Wednesday, December 11, 2019

Snail epiphragm leads to new adhesive

 Snail epiphragm
Inspired by snail mu­cus, This research was done by  scientists at Lehigh University, state University of Pennsyl­vania and the KIST (Korea Institute of Science and Technology) created an adhesive more similar to superglue that they identify as “intrinsically re­versible.”  Achieving both reversibility and strong adhesion is more challenging. Ac­cording to Anand Jagota who is one of the leading professors of this research, this contains nearly 90% water which is considered pure hydrogels. Furthermore, he explains that adhesives normally fall into 1 of 2 categories: strong but reversible and reusable but weak or irreversible, like superglues.

How they inspired adhesive similarity with snail epiphragm

As per the report, The research team demonstrated that when hy­drated, the softened gel they made conformally adapts to the target sur­face by low-energy deformation, which is then locked upon drying in a manner similar to the action of the epiphragm of snails. A snails epiphragm is a tempo­rary structure created by snails and mollusks. Made of dried mucus, it holds in moisture during periods of inactivity and enables snails to adhere to surfaces such as rocks. The scientists show that reversible, super-strong adhesion can be achieved from a nonstructured ma­terial when the criterion of shape adap­tation is met. According to the research­ers, the new material can be applied to both flat and rough target surfaces.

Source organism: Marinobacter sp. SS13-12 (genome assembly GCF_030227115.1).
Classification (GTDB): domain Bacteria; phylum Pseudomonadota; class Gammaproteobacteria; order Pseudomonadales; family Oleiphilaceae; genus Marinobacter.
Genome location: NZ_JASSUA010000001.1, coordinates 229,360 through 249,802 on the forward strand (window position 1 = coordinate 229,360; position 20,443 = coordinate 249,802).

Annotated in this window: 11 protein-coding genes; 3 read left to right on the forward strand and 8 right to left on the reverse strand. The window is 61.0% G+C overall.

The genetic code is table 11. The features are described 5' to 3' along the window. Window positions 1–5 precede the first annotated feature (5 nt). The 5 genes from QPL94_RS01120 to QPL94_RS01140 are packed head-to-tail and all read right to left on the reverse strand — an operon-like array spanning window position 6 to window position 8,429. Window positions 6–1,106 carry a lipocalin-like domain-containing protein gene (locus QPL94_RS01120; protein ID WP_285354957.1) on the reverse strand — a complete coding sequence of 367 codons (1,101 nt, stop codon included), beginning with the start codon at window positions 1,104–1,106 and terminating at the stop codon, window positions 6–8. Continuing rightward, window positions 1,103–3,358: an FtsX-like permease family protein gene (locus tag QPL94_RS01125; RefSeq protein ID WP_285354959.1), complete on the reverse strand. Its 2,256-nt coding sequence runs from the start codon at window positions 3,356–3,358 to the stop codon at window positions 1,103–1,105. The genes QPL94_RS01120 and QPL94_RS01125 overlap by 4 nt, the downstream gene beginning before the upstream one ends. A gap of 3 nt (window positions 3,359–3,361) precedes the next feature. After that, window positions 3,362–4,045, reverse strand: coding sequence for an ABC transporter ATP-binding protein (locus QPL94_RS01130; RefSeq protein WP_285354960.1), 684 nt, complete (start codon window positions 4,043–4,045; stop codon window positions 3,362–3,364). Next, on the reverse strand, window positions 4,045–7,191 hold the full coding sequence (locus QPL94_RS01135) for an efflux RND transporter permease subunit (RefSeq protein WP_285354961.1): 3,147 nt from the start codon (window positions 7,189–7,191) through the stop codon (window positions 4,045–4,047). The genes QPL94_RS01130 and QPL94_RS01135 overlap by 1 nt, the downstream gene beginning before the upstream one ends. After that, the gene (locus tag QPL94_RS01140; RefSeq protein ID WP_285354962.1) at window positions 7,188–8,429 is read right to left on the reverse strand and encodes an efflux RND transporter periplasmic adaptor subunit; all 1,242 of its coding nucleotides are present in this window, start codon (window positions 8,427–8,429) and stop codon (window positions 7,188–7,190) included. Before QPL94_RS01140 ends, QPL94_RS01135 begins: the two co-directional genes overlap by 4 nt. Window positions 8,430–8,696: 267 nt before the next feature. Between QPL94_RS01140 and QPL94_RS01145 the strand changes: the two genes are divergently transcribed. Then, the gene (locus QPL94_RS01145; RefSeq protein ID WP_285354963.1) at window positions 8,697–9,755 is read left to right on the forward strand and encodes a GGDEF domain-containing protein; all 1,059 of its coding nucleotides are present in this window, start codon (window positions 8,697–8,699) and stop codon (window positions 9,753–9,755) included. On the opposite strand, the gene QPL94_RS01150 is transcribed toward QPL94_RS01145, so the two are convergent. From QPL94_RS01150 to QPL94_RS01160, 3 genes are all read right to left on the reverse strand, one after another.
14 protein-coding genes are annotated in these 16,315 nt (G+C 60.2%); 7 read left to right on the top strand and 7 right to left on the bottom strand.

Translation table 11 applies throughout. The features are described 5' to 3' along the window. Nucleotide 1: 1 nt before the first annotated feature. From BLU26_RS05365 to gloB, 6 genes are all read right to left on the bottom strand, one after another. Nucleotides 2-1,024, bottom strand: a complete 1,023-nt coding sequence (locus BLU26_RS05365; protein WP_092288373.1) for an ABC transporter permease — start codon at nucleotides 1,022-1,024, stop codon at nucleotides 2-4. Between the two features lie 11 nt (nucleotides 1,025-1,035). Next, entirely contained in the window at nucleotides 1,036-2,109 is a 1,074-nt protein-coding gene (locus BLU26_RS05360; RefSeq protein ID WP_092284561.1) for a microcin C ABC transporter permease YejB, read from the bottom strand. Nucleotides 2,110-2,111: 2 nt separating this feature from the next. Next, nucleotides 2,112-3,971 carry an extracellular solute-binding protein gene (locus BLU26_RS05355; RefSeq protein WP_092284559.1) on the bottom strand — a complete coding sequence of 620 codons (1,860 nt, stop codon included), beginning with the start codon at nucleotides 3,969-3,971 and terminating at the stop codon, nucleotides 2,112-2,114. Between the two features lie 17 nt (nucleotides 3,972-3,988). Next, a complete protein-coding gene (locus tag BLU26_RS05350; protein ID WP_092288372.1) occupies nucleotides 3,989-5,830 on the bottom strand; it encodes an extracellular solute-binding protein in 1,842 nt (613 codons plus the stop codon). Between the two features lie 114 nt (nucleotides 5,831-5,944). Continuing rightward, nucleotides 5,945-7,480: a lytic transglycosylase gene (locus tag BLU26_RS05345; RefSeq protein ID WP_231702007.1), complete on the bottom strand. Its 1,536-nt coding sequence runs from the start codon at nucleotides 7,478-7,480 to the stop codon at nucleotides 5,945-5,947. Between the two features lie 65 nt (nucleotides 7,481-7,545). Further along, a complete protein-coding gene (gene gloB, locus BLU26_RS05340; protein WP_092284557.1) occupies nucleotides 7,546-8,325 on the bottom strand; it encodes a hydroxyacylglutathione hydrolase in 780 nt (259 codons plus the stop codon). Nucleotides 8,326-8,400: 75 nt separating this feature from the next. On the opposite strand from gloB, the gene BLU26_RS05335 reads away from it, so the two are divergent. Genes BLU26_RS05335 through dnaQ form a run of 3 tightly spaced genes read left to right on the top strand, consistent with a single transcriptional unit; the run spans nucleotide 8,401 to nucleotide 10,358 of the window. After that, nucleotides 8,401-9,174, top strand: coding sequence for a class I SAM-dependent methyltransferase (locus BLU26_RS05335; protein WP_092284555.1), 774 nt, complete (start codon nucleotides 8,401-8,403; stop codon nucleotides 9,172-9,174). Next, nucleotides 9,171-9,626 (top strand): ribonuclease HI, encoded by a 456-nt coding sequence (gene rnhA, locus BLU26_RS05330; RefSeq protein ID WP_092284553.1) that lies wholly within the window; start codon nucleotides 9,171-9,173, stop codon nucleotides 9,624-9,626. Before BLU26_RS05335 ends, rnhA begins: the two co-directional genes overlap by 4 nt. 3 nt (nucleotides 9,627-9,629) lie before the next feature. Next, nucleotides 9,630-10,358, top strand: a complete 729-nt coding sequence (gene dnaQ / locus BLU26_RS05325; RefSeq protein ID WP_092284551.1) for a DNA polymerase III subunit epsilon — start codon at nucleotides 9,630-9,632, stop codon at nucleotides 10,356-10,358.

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It is so vital to have such inspiration as the advancement of science and technology should make the world a better place for the living being. This latest scientific research reveals us the true benefit taken by the researches out of wild creatures that we never think of. will share with you the alerts of the latest researches and keep in touch with us. 

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